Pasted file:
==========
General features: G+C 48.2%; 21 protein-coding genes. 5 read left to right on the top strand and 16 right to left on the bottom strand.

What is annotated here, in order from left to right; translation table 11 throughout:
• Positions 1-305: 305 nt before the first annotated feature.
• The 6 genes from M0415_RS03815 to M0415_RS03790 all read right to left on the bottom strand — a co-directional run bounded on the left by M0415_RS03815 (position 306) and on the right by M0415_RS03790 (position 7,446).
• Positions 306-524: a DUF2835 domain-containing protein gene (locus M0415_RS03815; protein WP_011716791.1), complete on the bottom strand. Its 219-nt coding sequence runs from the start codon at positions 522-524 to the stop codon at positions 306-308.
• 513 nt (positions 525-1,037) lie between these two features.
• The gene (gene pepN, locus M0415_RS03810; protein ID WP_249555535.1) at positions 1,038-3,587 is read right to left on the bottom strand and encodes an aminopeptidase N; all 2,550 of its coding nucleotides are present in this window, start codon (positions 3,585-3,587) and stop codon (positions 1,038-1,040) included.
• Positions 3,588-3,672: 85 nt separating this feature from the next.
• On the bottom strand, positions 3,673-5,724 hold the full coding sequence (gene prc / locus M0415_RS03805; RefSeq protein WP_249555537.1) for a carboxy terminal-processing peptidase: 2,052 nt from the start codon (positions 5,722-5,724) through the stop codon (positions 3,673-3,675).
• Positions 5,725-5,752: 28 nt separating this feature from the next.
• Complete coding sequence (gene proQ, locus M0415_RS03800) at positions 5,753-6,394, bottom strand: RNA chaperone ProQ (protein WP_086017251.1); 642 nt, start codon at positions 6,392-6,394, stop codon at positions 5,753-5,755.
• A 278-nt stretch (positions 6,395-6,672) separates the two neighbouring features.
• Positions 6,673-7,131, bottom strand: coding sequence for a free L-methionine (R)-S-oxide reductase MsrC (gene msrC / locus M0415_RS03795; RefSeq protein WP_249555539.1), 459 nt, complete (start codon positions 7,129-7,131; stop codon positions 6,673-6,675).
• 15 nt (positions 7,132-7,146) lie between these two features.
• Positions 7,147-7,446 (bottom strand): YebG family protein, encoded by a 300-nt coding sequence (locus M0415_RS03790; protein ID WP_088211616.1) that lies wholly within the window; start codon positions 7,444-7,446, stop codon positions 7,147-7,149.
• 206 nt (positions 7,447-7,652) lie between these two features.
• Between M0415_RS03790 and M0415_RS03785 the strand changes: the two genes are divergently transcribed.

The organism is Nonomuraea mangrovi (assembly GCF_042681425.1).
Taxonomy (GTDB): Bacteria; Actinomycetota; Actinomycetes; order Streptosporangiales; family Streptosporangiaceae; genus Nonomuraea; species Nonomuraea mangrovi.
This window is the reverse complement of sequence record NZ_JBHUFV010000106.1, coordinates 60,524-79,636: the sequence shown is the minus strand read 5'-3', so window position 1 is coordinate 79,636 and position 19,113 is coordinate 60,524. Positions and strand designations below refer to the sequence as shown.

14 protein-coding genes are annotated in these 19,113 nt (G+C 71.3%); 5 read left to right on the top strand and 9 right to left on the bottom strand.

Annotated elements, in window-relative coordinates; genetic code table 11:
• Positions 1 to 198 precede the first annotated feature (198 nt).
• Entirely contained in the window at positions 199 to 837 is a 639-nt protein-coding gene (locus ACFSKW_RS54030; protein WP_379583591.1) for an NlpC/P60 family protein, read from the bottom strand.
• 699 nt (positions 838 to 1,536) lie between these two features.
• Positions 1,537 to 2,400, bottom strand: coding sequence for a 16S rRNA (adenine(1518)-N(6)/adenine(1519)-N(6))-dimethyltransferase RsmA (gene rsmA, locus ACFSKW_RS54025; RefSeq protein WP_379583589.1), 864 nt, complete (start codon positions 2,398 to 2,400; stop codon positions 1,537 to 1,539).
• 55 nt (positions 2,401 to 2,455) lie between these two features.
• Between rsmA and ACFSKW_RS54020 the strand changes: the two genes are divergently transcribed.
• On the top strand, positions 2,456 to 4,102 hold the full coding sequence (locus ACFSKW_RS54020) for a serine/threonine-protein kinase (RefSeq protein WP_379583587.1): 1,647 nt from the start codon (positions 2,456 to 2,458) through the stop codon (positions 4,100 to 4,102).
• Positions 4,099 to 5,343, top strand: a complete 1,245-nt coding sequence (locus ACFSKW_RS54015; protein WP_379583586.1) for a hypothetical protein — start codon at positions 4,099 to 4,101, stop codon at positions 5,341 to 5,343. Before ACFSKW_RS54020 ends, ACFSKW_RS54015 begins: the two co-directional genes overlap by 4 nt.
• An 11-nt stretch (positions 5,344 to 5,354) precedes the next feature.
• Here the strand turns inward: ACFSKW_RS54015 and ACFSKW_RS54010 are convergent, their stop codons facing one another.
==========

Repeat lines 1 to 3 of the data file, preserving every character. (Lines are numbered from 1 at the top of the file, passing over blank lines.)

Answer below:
General features: G+C 48.2%; 21 protein-coding genes. 5 read left to right on the top strand and 16 right to left on the bottom strand.

What is annotated here, in order from left to right; translation table 11 throughout:
• Positions 1-305: 305 nt before the first annotated feature.